Rev Media and the product line gap
lynn at paradigmasoft.com
Sun Mar 26 14:23:47 CST 2006
> I think these concepts--Rev Express, Dreamcard, Rev
> Media--are fairly creative, neat, fun, etc. I'm sure they
> have lots of good points. The junior product keeps changing
> frequently, but I guess that's okay. I haven't tried these in
> depth, so this is just my opinion about basic stated features
> and limitations.
I accept full responsibility for this recent change.
> But I think there are a few drawbacks in the model. One is
> not being able to create a standalone. At the old Dreamcard
> price (I think it was about $100--I'm going to round off the
> prices to be easier on the eye), that could be a bit of a
> downer. RealBasic Standard at about $100, for example, does
> create standalones. The new price of about $49 for Rev Media
> is one approach of helping with that issue. And I think it's
> probably a good approach.
REALbasic Standard also only compiles to a single platform. To get
multi-platform compilation/deployment, you have to spend $399.95 to get RB
Pro. $49 RevMedia with its player had multi-platform.
> (However, why make the backdrop an issue? If it doesn't
> create standalones then there's already a big incentive to
> upgrade. I suppose it would tend to limit what is distributed
> with it--you don't usually see utilities with mandatory
> backdrops, for example. Then again, you don't usually see
> utilities that require a player to run, either!)
This is an additional form of differentiation which won't limit the
usefulness of the product for its intended audience.
> The other major drawback is how far up you have to go in
> order to get a Rev product that does make standalones.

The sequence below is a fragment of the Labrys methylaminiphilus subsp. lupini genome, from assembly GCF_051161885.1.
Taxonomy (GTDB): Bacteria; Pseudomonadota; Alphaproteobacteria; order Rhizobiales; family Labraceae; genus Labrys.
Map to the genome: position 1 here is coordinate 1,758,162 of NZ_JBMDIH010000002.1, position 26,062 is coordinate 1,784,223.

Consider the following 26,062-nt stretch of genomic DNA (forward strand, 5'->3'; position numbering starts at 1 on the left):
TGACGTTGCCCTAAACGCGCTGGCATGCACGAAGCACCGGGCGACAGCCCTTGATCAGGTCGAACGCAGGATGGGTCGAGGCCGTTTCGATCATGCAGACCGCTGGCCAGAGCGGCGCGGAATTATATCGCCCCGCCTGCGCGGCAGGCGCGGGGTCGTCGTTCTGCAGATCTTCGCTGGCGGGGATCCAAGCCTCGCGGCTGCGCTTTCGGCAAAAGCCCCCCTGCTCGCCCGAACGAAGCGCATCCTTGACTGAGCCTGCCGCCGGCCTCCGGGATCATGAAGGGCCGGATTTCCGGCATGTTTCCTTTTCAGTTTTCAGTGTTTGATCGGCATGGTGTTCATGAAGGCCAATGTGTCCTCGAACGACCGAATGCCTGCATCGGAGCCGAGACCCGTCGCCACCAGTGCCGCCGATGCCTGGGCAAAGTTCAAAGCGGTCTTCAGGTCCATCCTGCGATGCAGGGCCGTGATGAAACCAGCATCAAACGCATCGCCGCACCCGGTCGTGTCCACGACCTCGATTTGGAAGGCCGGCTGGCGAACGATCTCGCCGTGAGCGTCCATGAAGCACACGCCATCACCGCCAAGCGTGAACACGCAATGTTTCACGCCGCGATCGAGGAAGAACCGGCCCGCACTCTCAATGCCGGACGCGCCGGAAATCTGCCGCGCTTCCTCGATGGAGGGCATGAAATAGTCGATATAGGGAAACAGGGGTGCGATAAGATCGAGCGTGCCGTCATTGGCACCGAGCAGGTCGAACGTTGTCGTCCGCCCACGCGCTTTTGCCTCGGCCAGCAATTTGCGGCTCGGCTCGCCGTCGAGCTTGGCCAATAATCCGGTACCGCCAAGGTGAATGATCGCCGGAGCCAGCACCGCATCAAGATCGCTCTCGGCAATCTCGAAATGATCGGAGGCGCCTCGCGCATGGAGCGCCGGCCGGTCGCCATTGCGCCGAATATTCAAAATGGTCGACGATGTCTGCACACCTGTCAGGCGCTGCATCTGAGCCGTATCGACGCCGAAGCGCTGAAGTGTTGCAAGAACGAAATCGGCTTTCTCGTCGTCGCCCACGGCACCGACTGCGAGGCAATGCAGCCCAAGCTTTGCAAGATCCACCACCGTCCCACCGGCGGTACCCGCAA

> Minimum is $300 for Studio, which is developing on one
> platform, although deploying on all.
That is true, unless you are an academic - then you also have licensing
restrictions on commercializing the result.
> Between $50 for a product that requires a player, and $300
> for one that builds standalones, that's a considerable empty
> space. And suddenly with the first product that builds
> standalones, you already have one that deploys on all
> platforms. There's nothing gradual. What if someone just
> wants to develop on one platform and doesn't need the rest?
> Or wants to get into Rev gradually, and work on his or her
> preferred platform first before expanding, but wants
> standalones? Or the person that wants more than one platform
> but would prefer to debug and compile from each platform and
> doesn't need the cross-build feature and some other advanced
> features such as database access?
These are very good questions. Ive sold a huge number of different types of
products -- from fairly vertical market 3D applications to clip art to
database servers to games - the ones that do well are those that have a
target customer, give that target customer what they need, then create
upsell opportunties based on some manner of growth (customer's company,
deployment, extended pleasure, etc).
A common, dumb mistake is to open up "Bob's All You Can Eat Technology
Buffet" and then dump technology into different heaping plate sizes and say
"come and get it". I have found that only really works in selling the big
box o' clip art and not much else.
> So, right now it seems to me that there's a large unfilled
> gap in the product line--something similar to the RealBasic
> Standard I mentioned, a product that would run on one
> platform per license, but would make standalones for that platform.
> (To differentiate from Studio, some advanced features could
> also be limited. Currently, judging from the Tools Overview
> page, that would include the learning pack and SQL database
> access. Some additional adjustments might be needed--the
> "intermediate" Rev product should not be too crippled, and
> should be sufficient for most normal uses, so these should be
> considered carefully, advanced or new features that create
> considerable incentive for Studio and Enterprise rather than
> cut too much from the intermediate product. There's a good
> balance to be found.)
Who do you see as the target customer for this product?
Also -- how about telling us a little about how you are using Revolution?
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